I love language and often go back to a dictionary to catalyse such explorations and so, was delighted to find that the dictionary definition for courtesy is two-fold; 1) polite behaviour and 2) a willingness and generosity in providing something neededBehaviour is a form of action, mobilisation and is therefore derived from the gut brain and both the emphasis that it is polite behaviour and the second clause of the definition focus on the contribution from the heart brain.  Politeness is defined by our values – what is deemed to be important, right and wrong – and values live in our heart.  Notice next time someone you’re listening to refers to something dear to them…where does their hand go?…most often and naturally to their chest / heart area.  Then, the willingness and generosity are also driven by our heart’s intelligence and leadership development has identified the multitude of benefits of developing our Emotional Intelligence in recent years.  mBraining acknowledges the role of the electromagnetic field generated by the heart in building and maintaining rapport, called entrainment, which scientifically explains why we feel drawn to certain people (or otherwise) because we just have a feeling.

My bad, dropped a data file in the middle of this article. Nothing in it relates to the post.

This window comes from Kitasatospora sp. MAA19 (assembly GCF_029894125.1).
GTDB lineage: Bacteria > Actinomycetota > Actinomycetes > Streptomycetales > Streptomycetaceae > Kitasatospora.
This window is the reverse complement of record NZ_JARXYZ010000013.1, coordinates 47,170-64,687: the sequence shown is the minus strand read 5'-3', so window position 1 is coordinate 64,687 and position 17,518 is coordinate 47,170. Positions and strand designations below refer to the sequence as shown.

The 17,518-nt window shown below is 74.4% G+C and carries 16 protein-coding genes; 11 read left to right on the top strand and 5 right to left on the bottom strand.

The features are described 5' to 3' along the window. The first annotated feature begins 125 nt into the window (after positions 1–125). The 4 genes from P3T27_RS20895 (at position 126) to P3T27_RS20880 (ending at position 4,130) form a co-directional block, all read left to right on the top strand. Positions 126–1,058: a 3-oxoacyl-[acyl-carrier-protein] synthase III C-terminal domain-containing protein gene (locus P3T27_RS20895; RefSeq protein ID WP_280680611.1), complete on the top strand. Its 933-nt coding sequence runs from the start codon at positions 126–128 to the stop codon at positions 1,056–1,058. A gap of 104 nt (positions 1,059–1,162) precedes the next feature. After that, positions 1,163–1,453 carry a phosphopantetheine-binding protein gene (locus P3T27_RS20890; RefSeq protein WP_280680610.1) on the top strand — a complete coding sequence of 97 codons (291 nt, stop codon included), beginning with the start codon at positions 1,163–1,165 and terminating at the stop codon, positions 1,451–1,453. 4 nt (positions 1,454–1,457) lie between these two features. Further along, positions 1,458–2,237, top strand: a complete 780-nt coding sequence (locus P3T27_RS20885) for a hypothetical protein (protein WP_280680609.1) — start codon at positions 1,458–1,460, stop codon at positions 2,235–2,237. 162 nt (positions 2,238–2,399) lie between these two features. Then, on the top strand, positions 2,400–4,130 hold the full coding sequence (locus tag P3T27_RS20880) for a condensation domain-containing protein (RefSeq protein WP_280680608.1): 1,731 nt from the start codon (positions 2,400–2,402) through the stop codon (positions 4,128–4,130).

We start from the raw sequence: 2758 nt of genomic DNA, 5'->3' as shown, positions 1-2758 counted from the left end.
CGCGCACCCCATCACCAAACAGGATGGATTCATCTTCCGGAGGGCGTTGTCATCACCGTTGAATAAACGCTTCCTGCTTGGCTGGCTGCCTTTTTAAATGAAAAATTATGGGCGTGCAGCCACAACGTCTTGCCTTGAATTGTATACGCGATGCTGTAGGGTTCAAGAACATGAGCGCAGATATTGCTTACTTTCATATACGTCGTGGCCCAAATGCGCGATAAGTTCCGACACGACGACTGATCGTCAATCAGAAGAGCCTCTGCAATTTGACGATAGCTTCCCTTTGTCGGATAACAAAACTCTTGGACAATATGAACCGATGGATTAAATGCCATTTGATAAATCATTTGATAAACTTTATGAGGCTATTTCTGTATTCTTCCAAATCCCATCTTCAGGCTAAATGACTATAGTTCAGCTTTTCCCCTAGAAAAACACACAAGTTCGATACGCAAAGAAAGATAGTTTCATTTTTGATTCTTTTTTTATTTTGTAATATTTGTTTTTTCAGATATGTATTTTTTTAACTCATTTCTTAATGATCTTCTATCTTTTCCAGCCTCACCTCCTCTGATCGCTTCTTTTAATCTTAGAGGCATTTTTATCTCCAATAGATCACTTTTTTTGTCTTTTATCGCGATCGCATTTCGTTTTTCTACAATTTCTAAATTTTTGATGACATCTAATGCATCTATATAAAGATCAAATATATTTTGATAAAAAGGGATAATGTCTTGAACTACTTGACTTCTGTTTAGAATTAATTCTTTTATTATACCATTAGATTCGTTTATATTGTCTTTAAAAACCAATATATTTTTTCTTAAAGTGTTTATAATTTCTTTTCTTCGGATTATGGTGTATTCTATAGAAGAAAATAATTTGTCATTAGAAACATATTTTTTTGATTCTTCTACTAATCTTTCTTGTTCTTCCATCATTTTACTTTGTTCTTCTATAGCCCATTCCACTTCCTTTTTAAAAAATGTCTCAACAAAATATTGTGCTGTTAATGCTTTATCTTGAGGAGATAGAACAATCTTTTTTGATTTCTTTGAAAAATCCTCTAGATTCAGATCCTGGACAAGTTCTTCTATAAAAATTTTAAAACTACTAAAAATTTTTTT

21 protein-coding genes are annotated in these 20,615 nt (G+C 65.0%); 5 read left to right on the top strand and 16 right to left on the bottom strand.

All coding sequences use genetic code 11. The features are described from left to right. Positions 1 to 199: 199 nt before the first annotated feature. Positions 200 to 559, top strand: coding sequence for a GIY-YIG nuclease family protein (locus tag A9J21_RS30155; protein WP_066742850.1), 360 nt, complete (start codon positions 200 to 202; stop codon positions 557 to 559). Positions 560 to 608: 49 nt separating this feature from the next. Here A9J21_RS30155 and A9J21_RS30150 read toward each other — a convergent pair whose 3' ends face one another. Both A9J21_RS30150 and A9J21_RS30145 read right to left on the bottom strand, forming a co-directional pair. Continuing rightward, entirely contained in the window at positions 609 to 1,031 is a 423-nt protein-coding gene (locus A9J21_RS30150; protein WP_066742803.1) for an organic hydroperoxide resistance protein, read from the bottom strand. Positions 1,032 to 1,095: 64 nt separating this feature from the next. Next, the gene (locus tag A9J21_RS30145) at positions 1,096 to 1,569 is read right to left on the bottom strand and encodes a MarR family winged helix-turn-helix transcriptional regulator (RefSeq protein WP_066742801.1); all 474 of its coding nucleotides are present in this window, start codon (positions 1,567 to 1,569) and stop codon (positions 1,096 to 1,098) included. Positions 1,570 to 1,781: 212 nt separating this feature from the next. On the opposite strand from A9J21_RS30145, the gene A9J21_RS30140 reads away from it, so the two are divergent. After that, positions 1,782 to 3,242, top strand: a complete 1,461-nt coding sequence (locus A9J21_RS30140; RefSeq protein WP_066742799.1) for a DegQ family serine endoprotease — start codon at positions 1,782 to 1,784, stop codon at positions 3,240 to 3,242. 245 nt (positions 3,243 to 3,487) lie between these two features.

Reading the article, I noticed that whilst I agreed logically with almost all of the content, something wasn’t sitting well for me and I have learned that’s often a sign for me to reflect further and to check in with my different intelligences to learn more and for wiser decision making.  Then it occurred to me that society seems to use courtesy as a theoretical concept, a principle … a function of the logical, rational head brain.  In other words, we may be trying to get our inner brain surgeon to conduct an emotive and moving symphony – it doesn’t compute, because acting courteously is how we do what we do according to what we value and feel.  In the article, the writer talks about losing a dear friend who she remembers as the epitome of courteous; “when (Gill) met you, he assumed you were worth defending and respecting and cheering on. He took that risk.”  Heart and gut – acting courageously upon what is truly held to be important.  The (grammatically-incorrect) verb of courtesy-ing, therefore, arises from the highest expressions of our heart (Compassion) and gut (Courage) resonating in unison and yes, our head is of course needed to provide the Creativity and finesse of which words or vehicle to best use in each situation, but we misunderstand the power of courtesy if we do not bring it from our heart and gut.